SAN FRANCISCO (Reuters) – Two female venture capitalists have raised $150 million for their debut fund, bolstering the standing of the women in an industry that has come under intense criticism for its boys-club approach.
Jennifer Fonstad, a former partner at Draper Fisher Jurvetson, and Theresia Gouw, a former partner at Accel Ventures, announced Thursday they had raised the cash for their nascent venture firm, San Francisco-based Aspect Ventures.
The duo raised the funds just weeks after the close of a high-profile gender-discrimination trial pitting Ellen Pao, a onetime venture capitalist, against her former firm, Kleiner Perkins Caufield & Byers, which won.
The case helped focus attention on gender disparities in venture capital, where women make up only around 4 percent of senior investing partners, according to Pitchbook, a consulting firm, and some leading firms have no women partners.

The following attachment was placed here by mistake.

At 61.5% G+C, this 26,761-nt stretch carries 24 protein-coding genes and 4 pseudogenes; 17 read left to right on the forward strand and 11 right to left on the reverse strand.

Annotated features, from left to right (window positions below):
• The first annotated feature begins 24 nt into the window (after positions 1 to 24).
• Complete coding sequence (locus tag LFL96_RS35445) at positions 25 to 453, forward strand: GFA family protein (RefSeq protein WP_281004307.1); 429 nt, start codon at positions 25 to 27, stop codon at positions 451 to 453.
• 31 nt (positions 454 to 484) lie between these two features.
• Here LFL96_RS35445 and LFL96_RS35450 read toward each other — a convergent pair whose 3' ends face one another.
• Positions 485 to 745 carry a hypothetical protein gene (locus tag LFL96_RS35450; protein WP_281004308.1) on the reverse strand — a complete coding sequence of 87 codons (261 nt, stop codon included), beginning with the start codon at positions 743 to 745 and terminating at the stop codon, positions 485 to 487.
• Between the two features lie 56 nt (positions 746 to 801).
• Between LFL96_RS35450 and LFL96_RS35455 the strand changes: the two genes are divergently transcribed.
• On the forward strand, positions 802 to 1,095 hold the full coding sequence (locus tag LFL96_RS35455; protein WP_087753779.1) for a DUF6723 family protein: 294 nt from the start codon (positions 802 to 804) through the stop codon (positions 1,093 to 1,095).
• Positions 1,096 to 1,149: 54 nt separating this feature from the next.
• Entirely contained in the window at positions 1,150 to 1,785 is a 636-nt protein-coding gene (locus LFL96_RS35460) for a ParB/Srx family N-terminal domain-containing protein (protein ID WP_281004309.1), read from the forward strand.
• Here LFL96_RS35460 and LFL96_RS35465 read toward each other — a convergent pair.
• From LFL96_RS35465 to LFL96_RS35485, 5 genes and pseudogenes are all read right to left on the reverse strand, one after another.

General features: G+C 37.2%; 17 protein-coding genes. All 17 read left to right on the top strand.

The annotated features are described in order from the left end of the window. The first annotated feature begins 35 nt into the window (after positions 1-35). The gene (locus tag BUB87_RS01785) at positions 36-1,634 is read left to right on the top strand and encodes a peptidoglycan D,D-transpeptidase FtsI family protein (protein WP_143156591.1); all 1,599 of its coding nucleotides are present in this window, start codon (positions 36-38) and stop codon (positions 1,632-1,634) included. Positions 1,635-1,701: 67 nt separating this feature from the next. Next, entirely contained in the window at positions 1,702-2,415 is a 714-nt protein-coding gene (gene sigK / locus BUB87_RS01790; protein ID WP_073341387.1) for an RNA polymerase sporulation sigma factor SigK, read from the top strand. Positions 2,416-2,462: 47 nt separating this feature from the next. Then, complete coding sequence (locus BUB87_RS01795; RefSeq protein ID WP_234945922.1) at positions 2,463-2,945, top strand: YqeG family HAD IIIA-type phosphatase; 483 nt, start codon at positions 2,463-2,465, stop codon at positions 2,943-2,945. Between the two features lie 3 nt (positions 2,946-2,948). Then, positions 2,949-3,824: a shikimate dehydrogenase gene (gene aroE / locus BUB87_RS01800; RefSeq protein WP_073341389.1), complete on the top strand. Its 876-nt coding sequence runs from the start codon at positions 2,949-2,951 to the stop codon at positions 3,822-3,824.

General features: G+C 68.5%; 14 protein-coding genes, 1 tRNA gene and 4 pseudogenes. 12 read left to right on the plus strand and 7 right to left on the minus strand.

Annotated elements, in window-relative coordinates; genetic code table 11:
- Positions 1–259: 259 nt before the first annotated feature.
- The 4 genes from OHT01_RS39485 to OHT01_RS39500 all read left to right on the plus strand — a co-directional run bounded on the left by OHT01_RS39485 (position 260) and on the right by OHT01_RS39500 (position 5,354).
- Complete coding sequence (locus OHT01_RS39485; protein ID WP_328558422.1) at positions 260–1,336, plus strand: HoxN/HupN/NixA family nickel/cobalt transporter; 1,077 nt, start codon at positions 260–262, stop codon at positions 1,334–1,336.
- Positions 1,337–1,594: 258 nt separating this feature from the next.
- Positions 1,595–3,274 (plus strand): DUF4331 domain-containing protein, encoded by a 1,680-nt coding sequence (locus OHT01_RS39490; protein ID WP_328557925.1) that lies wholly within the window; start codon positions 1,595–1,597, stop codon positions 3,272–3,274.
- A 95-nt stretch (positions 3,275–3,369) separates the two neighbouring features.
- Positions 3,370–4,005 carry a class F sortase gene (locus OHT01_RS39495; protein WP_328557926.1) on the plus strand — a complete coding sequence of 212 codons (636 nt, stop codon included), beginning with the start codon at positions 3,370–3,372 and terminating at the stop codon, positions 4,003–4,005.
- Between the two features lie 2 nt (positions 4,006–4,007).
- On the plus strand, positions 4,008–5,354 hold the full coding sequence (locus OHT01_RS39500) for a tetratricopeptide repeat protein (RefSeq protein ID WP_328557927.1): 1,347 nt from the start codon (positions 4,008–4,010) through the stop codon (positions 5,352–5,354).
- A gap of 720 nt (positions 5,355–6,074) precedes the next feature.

While recognizing that gender sets them apart as founding venture partners in Silicon Valley, Fonstad said in an interview that she and Gouw wanted to be recognized for their work first.
“We are gender neutral as a firm,” she said.
Aspect, which specializes in backing start-ups at the early stages, is making seed, or the very earliest, investments in start-ups in the $100,000-$500,000 range. It is also investing at the next stage, known as Series A, in the $2 million-$5 million range, and will make some follow-on, or Series B investments, up to $10 million.
Founded last year, it has already invested in companies such as digital-health marketplace Vida and child-care startup UrbanSitter. It specializes in companies that customers can access easily using smartphones.
Fonstad and Gouw moved up by about a year their plans to seek outside institutional funds rather than use their own funds, Fonstad said, to send a message they were building a lasting firm.
“It’s certainly intended to be something beyond the founders over time,” Fonstad said. “It’s important from a discipline perspective, as well as enabling others as you bring them up through the firm, to have third-party funding.”
The pair came up with the name Aspect Ventures after a brainstorming session with Caryn Marooney, a longtime communications executive, and deciding they wanted to draw on various aspects of their experience while building their venture firm.
(Reporting by Sarah McBride; Editing by Ken Wills)